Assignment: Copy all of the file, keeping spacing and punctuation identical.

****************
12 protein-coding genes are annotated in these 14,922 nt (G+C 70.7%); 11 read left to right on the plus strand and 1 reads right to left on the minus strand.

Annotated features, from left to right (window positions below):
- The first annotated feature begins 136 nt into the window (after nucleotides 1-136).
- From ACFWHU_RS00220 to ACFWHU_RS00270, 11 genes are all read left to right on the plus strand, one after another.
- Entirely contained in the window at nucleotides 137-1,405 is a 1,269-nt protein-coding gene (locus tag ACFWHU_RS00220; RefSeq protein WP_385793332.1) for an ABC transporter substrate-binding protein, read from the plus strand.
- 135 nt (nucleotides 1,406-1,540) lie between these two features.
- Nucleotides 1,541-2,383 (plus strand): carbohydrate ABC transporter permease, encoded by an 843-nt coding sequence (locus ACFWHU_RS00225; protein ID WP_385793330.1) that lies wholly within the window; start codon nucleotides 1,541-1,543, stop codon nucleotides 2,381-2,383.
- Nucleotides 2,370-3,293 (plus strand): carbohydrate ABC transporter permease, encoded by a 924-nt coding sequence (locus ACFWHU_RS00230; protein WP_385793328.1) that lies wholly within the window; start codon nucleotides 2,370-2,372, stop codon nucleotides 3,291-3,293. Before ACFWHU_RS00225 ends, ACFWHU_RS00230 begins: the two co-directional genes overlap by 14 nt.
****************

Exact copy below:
12 protein-coding genes are annotated in these 14,922 nt (G+C 70.7%); 11 read left to right on the plus strand and 1 reads right to left on the minus strand.

Annotated features, from left to right (window positions below):
- The first annotated feature begins 136 nt into the window (after nucleotides 1-136).
- From ACFWHU_RS00220 to ACFWHU_RS00270, 11 genes are all read left to right on the plus strand, one after another.
- Entirely contained in the window at nucleotides 137-1,405 is a 1,269-nt protein-coding gene (locus tag ACFWHU_RS00220; RefSeq protein WP_385793332.1) for an ABC transporter substrate-binding protein, read from the plus strand.
- 135 nt (nucleotides 1,406-1,540) lie between these two features.
- Nucleotides 1,541-2,383 (plus strand): carbohydrate ABC transporter permease, encoded by an 843-nt coding sequence (locus ACFWHU_RS00225; protein ID WP_385793330.1) that lies wholly within the window; start codon nucleotides 1,541-1,543, stop codon nucleotides 2,381-2,383.
- Nucleotides 2,370-3,293 (plus strand): carbohydrate ABC transporter permease, encoded by a 924-nt coding sequence (locus ACFWHU_RS00230; protein WP_385793328.1) that lies wholly within the window; start codon nucleotides 2,370-2,372, stop codon nucleotides 3,291-3,293. Before ACFWHU_RS00225 ends, ACFWHU_RS00230 begins: the two co-directional genes overlap by 14 nt.